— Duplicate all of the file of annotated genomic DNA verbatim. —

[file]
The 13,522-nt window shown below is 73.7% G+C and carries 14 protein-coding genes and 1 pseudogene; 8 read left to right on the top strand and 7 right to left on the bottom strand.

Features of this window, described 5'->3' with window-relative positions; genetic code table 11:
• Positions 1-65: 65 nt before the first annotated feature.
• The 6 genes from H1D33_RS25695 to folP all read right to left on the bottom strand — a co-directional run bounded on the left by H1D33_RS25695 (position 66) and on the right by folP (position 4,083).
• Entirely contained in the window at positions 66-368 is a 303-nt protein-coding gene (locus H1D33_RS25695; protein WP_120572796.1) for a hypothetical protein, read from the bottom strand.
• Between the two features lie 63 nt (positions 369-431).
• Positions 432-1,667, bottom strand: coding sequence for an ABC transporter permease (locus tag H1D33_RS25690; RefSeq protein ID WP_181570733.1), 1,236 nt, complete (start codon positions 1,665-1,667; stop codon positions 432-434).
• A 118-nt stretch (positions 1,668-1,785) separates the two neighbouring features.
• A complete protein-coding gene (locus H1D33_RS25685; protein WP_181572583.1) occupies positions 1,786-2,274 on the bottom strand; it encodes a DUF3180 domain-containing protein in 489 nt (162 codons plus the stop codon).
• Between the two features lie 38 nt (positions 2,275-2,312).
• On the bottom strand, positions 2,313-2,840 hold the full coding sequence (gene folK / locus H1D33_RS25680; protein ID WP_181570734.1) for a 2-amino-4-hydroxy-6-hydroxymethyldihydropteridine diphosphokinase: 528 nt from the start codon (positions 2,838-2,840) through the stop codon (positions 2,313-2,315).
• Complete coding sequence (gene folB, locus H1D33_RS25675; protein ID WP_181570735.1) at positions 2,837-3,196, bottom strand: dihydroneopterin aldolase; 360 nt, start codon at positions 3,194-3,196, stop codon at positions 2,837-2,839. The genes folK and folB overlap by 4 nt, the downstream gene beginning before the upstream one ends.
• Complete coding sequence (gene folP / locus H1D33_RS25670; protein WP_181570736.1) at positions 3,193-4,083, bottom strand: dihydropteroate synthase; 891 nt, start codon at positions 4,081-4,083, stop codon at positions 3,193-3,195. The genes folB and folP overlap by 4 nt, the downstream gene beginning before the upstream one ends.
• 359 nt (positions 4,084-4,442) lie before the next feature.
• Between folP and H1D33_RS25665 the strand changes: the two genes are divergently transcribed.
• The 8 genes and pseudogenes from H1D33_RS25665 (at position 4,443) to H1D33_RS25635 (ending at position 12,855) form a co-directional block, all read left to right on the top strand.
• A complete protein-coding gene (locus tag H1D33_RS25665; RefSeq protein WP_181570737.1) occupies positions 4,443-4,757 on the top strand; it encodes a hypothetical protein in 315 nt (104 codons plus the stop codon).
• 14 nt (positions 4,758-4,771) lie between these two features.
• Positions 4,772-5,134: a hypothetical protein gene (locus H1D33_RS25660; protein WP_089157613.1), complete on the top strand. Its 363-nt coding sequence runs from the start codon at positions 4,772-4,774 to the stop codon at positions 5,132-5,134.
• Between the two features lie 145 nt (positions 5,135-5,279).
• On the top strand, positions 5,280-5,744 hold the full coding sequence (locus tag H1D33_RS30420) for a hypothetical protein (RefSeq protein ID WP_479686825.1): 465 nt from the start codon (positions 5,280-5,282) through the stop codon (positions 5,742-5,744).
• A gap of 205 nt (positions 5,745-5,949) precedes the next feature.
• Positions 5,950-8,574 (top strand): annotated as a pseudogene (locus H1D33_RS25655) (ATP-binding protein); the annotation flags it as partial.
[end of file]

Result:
The 13,522-nt window shown below is 73.7% G+C and carries 14 protein-coding genes and 1 pseudogene; 8 read left to right on the top strand and 7 right to left on the bottom strand.

Features of this window, described 5'->3' with window-relative positions; genetic code table 11:
• Positions 1-65: 65 nt before the first annotated feature.
• The 6 genes from H1D33_RS25695 to folP all read right to left on the bottom strand — a co-directional run bounded on the left by H1D33_RS25695 (position 66) and on the right by folP (position 4,083).
• Entirely contained in the window at positions 66-368 is a 303-nt protein-coding gene (locus H1D33_RS25695; protein WP_120572796.1) for a hypothetical protein, read from the bottom strand.
• Between the two features lie 63 nt (positions 369-431).
• Positions 432-1,667, bottom strand: coding sequence for an ABC transporter permease (locus tag H1D33_RS25690; RefSeq protein ID WP_181570733.1), 1,236 nt, complete (start codon positions 1,665-1,667; stop codon positions 432-434).
• A 118-nt stretch (positions 1,668-1,785) separates the two neighbouring features.
• A complete protein-coding gene (locus H1D33_RS25685; protein WP_181572583.1) occupies positions 1,786-2,274 on the bottom strand; it encodes a DUF3180 domain-containing protein in 489 nt (162 codons plus the stop codon).
• Between the two features lie 38 nt (positions 2,275-2,312).
• On the bottom strand, positions 2,313-2,840 hold the full coding sequence (gene folK / locus H1D33_RS25680; protein ID WP_181570734.1) for a 2-amino-4-hydroxy-6-hydroxymethyldihydropteridine diphosphokinase: 528 nt from the start codon (positions 2,838-2,840) through the stop codon (positions 2,313-2,315).
• Complete coding sequence (gene folB, locus H1D33_RS25675; protein ID WP_181570735.1) at positions 2,837-3,196, bottom strand: dihydroneopterin aldolase; 360 nt, start codon at positions 3,194-3,196, stop codon at positions 2,837-2,839. The genes folK and folB overlap by 4 nt, the downstream gene beginning before the upstream one ends.
• Complete coding sequence (gene folP / locus H1D33_RS25670; protein WP_181570736.1) at positions 3,193-4,083, bottom strand: dihydropteroate synthase; 891 nt, start codon at positions 4,081-4,083, stop codon at positions 3,193-3,195. The genes folB and folP overlap by 4 nt, the downstream gene beginning before the upstream one ends.
• 359 nt (positions 4,084-4,442) lie before the next feature.
• Between folP and H1D33_RS25665 the strand changes: the two genes are divergently transcribed.
• The 8 genes and pseudogenes from H1D33_RS25665 (at position 4,443) to H1D33_RS25635 (ending at position 12,855) form a co-directional block, all read left to right on the top strand.
• A complete protein-coding gene (locus tag H1D33_RS25665; RefSeq protein WP_181570737.1) occupies positions 4,443-4,757 on the top strand; it encodes a hypothetical protein in 315 nt (104 codons plus the stop codon).
• 14 nt (positions 4,758-4,771) lie between these two features.
• Positions 4,772-5,134: a hypothetical protein gene (locus H1D33_RS25660; protein WP_089157613.1), complete on the top strand. Its 363-nt coding sequence runs from the start codon at positions 4,772-4,774 to the stop codon at positions 5,132-5,134.
• Between the two features lie 145 nt (positions 5,135-5,279).
• On the top strand, positions 5,280-5,744 hold the full coding sequence (locus tag H1D33_RS30420) for a hypothetical protein (RefSeq protein ID WP_479686825.1): 465 nt from the start codon (positions 5,280-5,282) through the stop codon (positions 5,742-5,744).
• A gap of 205 nt (positions 5,745-5,949) precedes the next feature.
• Positions 5,950-8,574 (top strand): annotated as a pseudogene (locus H1D33_RS25655) (ATP-binding protein); the annotation flags it as partial.